The discourse on translation is haunted by hermeneutics. Positing the possibility of understanding linguistic statements as their end, hermeneutic approaches to language represent the practice of translation as an exemplary instance of the communicative transfer of “meaning” between two imagined consciousnesses: a “self” and an “other.” Each with its own “horizon of understanding” is imagined to approach the other in a dialog and come to understanding through an ongoing “fusion of horizons.”1 The diﬀerence in languages in the scene of translation is imagined to illustrate this process of the “self” confronting not only the “meaning” of the “other” but also the “otherness” of the “other.” What haunts theoretical approaches to translation is this representation of translation as an encounter between the language of the “self” and the language of the “other,” as if languages were systematic unities subject to such representation. Indeed, it is as though the self/other opposition, without which philosophical hermeneutics would cease, were so self-evidently “applicable” to the scene of translation that even those who refute hermeneutics might accept this opposition as empirically given. However, the commonsensicality of this representation of translation should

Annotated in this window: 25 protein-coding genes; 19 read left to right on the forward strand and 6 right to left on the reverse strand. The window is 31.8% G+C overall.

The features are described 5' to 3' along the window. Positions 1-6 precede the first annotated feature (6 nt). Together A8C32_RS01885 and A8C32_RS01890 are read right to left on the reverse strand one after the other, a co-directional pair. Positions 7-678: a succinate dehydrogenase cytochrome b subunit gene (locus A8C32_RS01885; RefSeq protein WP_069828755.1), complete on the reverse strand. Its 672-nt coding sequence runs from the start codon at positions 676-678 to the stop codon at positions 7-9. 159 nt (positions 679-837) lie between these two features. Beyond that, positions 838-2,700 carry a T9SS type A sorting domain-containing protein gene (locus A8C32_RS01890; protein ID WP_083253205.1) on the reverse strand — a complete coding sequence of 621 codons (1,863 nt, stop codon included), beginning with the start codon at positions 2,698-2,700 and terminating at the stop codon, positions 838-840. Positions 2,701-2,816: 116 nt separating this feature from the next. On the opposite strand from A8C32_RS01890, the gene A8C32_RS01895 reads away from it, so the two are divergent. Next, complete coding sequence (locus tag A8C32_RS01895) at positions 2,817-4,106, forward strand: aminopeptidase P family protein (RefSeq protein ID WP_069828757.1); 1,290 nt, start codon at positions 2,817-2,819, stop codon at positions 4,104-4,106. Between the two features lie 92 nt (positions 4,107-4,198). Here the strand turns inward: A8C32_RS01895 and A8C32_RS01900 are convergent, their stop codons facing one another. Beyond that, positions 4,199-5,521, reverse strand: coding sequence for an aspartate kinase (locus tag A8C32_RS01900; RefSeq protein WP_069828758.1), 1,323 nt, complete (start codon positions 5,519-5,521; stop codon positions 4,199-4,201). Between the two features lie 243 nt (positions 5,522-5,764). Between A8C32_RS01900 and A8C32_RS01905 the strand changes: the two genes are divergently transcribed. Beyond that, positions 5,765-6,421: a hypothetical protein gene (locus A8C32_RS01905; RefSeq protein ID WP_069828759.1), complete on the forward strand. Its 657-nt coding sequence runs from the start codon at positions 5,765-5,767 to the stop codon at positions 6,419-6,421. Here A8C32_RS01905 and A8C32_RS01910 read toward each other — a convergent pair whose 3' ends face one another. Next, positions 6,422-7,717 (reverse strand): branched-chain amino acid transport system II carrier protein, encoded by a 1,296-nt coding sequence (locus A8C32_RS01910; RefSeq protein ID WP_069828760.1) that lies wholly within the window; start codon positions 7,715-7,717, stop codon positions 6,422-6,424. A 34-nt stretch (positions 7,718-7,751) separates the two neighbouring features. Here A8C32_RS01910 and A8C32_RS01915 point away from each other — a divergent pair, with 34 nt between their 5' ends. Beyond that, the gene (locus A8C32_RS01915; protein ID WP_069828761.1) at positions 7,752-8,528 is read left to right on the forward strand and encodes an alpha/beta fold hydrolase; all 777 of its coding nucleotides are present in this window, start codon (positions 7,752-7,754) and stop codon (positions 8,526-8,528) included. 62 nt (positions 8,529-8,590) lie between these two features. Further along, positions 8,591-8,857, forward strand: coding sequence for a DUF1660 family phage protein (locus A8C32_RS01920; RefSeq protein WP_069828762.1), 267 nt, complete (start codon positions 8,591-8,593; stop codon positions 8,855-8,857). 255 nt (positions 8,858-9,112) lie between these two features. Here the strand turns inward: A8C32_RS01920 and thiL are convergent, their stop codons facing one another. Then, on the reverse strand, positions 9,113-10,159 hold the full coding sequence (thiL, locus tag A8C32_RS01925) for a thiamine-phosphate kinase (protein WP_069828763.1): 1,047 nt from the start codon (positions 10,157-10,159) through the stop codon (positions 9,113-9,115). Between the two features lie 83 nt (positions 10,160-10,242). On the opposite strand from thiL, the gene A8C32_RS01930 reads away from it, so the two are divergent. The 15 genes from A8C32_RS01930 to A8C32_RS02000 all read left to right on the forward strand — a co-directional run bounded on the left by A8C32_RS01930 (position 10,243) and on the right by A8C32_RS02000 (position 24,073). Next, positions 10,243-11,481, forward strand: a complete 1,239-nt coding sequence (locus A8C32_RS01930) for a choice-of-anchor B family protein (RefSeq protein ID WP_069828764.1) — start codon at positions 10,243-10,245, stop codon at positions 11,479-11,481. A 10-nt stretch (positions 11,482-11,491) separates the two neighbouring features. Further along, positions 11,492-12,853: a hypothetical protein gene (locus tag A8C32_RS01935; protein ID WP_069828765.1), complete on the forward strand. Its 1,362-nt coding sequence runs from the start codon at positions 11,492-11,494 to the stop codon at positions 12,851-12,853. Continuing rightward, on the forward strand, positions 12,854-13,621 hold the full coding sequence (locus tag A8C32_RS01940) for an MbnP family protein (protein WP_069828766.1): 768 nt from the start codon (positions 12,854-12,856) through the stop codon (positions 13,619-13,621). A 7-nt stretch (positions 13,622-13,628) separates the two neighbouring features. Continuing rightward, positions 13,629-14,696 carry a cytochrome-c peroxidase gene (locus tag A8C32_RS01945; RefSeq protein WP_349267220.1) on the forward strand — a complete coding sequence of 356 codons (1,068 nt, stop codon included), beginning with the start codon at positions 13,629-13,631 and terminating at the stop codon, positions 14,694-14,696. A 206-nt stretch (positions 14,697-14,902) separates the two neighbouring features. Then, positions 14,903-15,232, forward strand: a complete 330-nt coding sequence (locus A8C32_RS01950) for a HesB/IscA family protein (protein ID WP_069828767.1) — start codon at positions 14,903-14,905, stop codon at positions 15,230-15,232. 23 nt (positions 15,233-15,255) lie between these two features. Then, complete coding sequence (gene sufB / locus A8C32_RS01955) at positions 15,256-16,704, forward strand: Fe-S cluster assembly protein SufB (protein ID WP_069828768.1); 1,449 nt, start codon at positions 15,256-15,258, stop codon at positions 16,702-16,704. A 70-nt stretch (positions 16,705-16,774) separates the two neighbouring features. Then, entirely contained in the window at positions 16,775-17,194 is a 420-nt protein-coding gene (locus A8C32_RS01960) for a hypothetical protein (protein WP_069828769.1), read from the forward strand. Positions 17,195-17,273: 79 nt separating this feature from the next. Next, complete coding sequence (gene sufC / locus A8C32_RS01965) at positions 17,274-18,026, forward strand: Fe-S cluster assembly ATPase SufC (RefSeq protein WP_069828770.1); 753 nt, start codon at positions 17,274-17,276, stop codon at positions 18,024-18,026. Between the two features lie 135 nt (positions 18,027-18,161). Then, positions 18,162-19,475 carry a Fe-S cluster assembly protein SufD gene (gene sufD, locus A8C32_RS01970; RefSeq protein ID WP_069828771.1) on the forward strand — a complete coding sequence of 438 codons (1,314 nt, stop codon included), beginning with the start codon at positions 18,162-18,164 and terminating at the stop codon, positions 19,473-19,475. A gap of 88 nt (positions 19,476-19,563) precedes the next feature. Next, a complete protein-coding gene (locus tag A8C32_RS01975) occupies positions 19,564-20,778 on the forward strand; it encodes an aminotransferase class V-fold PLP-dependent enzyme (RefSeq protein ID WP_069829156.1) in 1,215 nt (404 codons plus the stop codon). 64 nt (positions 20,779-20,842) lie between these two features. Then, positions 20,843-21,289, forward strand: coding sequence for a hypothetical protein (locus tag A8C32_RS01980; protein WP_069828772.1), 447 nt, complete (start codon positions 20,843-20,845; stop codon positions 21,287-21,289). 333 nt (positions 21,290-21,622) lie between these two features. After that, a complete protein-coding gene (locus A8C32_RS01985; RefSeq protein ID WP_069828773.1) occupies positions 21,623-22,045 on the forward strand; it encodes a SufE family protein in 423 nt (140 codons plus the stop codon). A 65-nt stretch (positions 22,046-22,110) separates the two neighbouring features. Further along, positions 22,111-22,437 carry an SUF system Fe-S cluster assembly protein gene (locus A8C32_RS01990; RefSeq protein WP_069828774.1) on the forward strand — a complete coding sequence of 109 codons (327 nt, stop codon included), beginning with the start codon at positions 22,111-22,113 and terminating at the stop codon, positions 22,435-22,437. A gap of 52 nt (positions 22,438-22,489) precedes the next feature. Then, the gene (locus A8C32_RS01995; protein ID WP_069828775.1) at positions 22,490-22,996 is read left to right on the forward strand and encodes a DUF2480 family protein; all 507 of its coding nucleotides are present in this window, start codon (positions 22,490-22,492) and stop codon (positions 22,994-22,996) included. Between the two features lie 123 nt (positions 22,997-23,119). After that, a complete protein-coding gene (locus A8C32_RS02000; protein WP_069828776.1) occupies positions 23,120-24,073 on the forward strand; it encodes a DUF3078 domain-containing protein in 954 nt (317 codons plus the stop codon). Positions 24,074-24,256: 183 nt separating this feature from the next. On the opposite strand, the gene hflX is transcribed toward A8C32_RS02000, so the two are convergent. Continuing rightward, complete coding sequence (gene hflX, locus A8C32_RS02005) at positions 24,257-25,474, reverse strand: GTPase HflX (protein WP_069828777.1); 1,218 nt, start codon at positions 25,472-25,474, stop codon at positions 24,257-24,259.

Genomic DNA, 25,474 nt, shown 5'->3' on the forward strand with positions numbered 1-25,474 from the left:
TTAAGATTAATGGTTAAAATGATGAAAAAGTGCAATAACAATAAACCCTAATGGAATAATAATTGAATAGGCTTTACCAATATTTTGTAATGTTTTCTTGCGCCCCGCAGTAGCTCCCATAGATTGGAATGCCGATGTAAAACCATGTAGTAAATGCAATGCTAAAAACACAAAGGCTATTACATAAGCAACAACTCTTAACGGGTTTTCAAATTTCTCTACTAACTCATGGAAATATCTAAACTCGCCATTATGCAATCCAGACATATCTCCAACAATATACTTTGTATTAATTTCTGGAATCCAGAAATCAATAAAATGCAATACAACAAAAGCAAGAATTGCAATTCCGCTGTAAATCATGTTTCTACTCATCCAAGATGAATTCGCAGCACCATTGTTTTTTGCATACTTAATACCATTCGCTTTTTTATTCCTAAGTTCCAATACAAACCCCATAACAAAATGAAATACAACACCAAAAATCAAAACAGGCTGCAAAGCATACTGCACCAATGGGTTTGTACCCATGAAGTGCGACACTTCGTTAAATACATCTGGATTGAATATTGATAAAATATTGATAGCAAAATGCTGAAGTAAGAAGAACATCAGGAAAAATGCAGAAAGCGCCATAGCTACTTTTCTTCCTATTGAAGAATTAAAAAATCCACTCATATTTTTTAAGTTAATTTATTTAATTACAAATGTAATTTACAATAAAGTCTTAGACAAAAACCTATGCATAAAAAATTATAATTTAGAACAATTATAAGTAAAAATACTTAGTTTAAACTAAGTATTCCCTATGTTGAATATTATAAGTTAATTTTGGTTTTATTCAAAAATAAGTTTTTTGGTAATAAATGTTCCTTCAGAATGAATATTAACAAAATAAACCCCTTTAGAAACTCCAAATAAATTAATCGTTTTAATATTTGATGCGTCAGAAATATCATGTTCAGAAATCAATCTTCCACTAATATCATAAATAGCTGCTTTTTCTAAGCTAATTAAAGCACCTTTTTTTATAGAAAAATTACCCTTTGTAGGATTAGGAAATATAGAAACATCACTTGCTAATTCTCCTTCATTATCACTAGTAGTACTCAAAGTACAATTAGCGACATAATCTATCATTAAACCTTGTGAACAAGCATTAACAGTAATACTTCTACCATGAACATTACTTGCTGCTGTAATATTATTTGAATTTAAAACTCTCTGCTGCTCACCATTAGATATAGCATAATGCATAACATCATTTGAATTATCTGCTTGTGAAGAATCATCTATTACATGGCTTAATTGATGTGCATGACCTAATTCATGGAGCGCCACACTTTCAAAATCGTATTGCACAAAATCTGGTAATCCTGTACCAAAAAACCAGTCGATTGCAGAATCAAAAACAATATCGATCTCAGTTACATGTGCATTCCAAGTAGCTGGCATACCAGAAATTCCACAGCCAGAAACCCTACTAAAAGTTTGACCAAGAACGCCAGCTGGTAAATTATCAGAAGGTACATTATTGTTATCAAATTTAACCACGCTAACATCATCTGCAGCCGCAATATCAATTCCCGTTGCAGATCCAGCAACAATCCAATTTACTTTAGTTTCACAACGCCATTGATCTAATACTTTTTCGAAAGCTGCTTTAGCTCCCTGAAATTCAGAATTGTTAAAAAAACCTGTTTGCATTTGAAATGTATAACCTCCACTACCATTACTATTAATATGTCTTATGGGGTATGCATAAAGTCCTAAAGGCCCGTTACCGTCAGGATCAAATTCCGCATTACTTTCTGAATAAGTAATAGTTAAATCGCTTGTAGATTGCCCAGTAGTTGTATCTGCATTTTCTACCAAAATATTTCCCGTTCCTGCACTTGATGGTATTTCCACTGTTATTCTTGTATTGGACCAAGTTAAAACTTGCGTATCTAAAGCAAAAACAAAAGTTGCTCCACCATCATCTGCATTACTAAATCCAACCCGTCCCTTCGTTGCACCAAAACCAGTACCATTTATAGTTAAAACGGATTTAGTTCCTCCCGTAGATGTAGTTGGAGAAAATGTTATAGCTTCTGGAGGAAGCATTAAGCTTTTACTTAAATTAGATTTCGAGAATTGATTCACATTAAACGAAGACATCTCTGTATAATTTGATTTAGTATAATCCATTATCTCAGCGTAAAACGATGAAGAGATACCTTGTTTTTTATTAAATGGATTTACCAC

suﬃce to provoke one’s doubt. Naoki Sakai argues that the actual practice of translation is radically heterogeneous to its representation as an encounter between two linguistic unities imagined as “self” and “other” (Sakai 1997: 54). The practice of translation is heterogeneous to its representation to the extent that languages too are heterogeneous to their representation as systematic unities. Both translation and language manifest themselves as temporal events incommensurate to the spatiality of representation. Nevertheless, the self/ other opposition persists as a governing paradigm in theoretical discussions on translation. If this persistence is not simply the result of a simple theoretical “mistake,” as it very well may be, then might it have another function in these discussions? What does it license in these arguments? To what does its recurrence testify about translation? The short answer, which will require further complication, is the imagination and politics of the cultural “exterior” upon which hermeneutic approaches to translation depend in denial.